This might not have been the answer you’re looking for. I’ve seen books and guides offer to show people how to overcome shyness in ‘7 days or less’ and all that jazz. But even if part of you wants to believe that it’s possible, deep down you know that kind of nonsense doesn’t work. Real techniques from someone who has actually went through shyness and practice is what will make the difference.

But the buck ends with you. If you don’t like the answer you’re getting here then by all means go and look for a guide offering the ‘super dooper confidence buster in 6 hours while you sleep!’ or something like that. And I wish you the best, I do. But if you want to make a real change to your life, overcome that shyness and get the life you want? Then it’s going to take time and effort, but it’s going to be worth it.

Tagged As: over come shyness, overcoming shyness, shyness

Overcoming Social Awkwardness

While shyness can affect people in a lot of different ways one of the more common issues people face is with social awkwardness. Now, just like shyness, this comes in many different forms and levels. Anything from just trying to avoid eye contact during a conversation to full blown avoiding people because social situations are just too awkward for them. Being shy or introverted can really affect how you deal with people and this can really affect your life. Not being able to interact with people as much as you’d like will lose you opportunities and probably won’t get the social life you want.

But don’t worry – I’ve got a few exercises you can start practicing today which can help you stop being socially awkward. Keep in mind just like learning how to overcome shyness – this kind of thing takes time. You might be lucky and see a change right away but even if you don’t stick with it. And always keep in mind what I say in my shyness training – you need to retrain your social behavior and not force yourself. If you’re just forcing yourself you’re probably just going to reinforce the same bad practices so instead you need to properly pay attention to what you’re doing and understand the situation.

How to Overcome Social Awkwardness

1. Just Smile

Mel overcoming social awkwardnessI don’t mean walk around like you’re deranged or you’re carrying someone thumb in your pocket. Your goal isn’t to scare people off but the best way to instantly remove any of your own social awkwardness is to get yourself a warm reception. Now I don’t know if it’s just the way we’re wired but if you talk to the majority of people you don’t instantly get a warm reception from people. Maybe we’re cynical or we just don’t care about others for the most part – who knows. But if you stand with the same blank and expresionless face as most people do it’s not going to get you far.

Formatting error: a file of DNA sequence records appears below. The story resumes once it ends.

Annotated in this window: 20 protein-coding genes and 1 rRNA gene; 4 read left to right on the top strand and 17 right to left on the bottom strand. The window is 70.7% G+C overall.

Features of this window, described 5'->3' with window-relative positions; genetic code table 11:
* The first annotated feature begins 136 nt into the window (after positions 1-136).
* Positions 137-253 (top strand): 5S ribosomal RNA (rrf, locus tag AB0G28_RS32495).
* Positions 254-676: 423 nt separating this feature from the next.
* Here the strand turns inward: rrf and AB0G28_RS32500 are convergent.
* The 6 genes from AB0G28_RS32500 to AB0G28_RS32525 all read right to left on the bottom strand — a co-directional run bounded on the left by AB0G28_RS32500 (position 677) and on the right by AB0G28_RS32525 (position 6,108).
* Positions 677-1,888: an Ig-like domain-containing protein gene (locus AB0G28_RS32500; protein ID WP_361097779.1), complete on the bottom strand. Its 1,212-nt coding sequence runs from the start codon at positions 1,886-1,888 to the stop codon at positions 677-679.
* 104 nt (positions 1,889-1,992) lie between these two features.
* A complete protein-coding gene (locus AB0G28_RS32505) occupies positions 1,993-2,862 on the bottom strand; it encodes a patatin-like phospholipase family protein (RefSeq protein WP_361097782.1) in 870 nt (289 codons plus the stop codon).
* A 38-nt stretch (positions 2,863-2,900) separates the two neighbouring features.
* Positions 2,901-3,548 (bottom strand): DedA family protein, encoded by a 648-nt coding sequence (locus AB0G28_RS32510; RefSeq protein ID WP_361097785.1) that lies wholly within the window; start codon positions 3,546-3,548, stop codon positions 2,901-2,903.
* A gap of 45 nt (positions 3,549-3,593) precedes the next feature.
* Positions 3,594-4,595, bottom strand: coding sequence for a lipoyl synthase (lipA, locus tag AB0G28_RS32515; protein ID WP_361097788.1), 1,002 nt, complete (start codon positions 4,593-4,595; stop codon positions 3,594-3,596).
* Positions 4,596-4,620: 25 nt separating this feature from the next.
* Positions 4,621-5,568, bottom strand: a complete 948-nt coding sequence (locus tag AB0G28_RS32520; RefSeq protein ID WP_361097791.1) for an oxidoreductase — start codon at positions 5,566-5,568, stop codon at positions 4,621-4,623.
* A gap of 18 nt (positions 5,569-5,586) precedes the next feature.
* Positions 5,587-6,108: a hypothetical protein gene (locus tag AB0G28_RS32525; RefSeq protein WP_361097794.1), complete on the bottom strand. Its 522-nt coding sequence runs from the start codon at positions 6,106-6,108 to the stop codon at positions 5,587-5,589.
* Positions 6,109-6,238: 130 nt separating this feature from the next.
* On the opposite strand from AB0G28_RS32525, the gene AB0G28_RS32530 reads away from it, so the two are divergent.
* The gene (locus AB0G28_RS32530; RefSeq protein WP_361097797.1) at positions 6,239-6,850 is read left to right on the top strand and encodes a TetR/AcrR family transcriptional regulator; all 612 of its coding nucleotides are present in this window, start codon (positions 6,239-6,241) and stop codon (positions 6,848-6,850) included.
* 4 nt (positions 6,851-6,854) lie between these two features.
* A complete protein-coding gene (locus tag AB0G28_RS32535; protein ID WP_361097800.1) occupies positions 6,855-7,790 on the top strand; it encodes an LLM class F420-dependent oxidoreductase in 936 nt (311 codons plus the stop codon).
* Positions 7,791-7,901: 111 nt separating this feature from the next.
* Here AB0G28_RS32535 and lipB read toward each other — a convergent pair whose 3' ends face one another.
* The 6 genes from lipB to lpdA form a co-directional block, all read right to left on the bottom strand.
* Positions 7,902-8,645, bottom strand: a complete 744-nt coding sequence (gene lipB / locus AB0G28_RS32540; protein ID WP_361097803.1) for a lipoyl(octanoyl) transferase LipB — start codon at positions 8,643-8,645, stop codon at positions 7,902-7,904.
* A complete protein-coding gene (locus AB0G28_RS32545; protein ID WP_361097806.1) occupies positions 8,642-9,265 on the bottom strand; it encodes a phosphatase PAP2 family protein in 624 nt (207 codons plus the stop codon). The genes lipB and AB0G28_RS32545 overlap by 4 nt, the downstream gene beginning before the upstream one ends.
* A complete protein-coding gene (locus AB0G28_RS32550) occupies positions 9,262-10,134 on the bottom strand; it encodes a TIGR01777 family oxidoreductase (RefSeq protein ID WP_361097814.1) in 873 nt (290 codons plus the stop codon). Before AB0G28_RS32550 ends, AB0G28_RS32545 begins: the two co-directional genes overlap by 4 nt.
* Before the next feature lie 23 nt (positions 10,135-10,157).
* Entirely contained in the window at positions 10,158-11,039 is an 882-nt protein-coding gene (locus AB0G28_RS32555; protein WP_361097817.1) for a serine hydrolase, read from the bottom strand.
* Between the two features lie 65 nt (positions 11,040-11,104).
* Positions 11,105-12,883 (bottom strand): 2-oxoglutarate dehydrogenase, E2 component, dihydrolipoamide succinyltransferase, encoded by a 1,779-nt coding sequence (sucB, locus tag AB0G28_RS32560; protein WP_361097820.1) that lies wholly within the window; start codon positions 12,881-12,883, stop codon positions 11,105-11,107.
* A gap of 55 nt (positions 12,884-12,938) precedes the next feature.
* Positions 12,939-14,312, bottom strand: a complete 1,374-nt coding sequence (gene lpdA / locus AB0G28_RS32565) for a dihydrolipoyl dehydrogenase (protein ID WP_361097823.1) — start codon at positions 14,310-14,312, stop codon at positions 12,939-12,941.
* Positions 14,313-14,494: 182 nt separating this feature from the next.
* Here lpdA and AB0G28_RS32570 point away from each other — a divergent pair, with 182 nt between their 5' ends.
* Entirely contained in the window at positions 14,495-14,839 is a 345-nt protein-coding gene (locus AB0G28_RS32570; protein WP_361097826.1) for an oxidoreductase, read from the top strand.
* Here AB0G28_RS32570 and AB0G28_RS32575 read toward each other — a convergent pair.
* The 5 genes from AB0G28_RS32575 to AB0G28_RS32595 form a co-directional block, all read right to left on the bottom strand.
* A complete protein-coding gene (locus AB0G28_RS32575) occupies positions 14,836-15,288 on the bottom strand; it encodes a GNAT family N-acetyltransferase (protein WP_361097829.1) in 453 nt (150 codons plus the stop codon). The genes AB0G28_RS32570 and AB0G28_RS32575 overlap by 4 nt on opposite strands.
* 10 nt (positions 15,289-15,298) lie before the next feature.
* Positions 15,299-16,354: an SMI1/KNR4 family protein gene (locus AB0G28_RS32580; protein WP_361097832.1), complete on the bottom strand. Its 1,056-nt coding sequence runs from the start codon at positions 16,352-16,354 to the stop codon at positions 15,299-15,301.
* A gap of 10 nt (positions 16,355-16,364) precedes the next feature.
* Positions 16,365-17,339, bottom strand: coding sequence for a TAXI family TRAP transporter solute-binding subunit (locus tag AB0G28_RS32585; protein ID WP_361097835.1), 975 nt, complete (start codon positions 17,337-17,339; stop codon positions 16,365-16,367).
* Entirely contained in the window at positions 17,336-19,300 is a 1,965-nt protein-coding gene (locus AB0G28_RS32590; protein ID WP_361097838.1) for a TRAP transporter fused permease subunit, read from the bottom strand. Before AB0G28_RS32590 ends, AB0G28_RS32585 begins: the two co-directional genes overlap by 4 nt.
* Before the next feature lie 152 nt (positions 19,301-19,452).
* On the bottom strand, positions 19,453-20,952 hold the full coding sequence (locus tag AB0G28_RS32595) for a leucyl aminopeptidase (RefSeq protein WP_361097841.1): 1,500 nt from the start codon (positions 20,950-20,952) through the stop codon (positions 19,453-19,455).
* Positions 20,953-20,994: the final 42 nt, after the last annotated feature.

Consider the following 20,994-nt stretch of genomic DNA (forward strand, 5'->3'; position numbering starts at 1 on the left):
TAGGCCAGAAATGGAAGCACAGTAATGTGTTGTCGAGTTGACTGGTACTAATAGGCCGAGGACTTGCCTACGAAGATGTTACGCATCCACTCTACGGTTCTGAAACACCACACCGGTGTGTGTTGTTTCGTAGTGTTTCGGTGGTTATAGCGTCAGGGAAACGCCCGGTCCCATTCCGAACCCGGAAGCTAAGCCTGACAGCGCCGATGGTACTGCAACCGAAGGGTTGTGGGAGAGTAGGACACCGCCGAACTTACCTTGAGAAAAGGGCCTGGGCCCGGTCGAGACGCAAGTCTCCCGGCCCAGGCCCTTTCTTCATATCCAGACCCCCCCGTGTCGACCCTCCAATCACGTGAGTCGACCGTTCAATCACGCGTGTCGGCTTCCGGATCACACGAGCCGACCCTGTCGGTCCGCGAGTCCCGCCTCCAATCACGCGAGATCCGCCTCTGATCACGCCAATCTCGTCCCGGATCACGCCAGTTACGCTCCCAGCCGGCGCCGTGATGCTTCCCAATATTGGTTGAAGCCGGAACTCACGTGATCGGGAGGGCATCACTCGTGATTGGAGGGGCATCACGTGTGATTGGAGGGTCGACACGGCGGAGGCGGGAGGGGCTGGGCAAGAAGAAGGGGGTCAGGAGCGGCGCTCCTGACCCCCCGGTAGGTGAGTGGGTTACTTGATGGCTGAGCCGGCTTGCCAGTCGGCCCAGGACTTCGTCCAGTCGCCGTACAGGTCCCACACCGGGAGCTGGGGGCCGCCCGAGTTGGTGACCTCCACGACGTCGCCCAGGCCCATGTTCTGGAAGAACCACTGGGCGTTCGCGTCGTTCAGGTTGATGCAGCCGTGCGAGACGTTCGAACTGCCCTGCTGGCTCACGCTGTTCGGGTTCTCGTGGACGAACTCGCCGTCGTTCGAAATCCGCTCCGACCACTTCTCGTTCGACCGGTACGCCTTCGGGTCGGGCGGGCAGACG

Go with my general rule – just smile. I consider myself a genuinely nice guy which contributed a lot to overcoming my shyness and social awkwardness. If you just smile in a friendly way towards people they’re just going to naturally react better to you. A simple smile can make a huge difference but we really don’t smile as much as we think we do. Next time you’re walking along a busy street just look around and see how many people are really smiling.

Now obviously if you’re having a bad day I’m not saying walk around with a massive grin. But even if I’m just walking along the street to pick up some shopping and I start to feel socially awkward and avoiding peoples eye line (not that I do this anymore but I certainly did in the past) I’d find something to smile about. I’m generally pretty easily amused so this isn’t hard for me but everyone has something that makes them smile. Fix your mind on that and keep it there.

By greeting everyone with a warm reaction you’re going to get yourself a warm reaction from anyone you happen to interact with. A simple smile can hugely transform a social interaction. Not only will they react better with you but you’re going to get that confidence boost from their warmer reaction and that’s really going to help with your awkwardness.

Maybe don’t walk around grinning inanely at people but also don’t be put off by the few grumps you’ll probably meet. I follow this rule myself a lot and was walking along the street minding my own business one day and someone just out of the blue took offence to me and I smiled at them. Maybe he was just having a bad day, I’m still not sure to this day. Their reaction was a an annoyed

“What are you smiling at?”

I’m not really sure what prompted the answer but I replied.